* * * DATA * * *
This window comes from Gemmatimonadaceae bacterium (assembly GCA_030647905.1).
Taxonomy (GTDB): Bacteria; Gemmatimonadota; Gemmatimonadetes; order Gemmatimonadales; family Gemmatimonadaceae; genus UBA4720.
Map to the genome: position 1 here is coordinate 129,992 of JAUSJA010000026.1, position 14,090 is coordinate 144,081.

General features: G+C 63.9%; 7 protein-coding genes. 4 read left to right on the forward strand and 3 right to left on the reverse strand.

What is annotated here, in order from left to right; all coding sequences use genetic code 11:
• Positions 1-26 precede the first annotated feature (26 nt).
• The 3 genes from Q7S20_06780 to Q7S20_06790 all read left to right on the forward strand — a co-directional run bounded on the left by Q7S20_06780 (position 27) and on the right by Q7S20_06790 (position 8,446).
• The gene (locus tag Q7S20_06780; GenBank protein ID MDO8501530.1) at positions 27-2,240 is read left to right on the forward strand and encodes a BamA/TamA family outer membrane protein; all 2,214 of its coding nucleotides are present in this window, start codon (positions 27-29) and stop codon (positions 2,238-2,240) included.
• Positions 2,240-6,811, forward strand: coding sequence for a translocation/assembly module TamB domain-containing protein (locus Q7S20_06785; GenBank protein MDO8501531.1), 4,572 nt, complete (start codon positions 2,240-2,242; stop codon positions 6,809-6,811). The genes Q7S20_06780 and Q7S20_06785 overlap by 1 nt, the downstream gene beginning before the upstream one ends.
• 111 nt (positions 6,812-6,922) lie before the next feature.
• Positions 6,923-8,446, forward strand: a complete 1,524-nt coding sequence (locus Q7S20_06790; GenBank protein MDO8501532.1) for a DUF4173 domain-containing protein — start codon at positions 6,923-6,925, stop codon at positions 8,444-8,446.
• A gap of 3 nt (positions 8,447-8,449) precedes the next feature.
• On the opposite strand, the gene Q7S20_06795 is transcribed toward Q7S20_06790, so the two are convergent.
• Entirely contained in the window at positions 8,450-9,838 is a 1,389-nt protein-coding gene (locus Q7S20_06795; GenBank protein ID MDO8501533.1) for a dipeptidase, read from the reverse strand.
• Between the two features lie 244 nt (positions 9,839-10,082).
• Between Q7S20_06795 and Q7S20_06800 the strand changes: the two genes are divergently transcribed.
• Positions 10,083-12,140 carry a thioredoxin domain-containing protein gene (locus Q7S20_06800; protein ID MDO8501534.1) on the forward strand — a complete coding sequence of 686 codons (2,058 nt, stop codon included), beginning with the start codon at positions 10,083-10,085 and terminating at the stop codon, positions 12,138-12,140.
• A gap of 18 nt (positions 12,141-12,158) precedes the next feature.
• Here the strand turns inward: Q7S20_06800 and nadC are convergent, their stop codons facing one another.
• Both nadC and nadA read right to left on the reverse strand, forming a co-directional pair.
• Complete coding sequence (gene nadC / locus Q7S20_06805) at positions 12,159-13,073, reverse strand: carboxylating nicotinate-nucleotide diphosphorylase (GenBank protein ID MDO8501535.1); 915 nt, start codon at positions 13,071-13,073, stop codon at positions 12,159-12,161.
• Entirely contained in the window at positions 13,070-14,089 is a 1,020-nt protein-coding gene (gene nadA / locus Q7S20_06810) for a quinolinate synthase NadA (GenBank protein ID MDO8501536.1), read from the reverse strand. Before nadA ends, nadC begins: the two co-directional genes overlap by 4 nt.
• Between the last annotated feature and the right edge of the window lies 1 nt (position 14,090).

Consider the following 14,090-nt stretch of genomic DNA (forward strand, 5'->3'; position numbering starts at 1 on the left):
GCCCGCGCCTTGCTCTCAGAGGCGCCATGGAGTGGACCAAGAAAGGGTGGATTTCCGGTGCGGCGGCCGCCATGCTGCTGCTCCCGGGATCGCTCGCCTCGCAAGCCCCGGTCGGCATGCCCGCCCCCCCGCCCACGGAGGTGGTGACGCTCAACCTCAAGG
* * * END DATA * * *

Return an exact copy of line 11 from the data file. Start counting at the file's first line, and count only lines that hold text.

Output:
• Positions 6,923-8,446, forward strand: a complete 1,524-nt coding sequence (locus Q7S20_06790; GenBank protein MDO8501532.1) for a DUF4173 domain-containing protein — start codon at positions 6,923-6,925, stop codon at positions 8,444-8,446.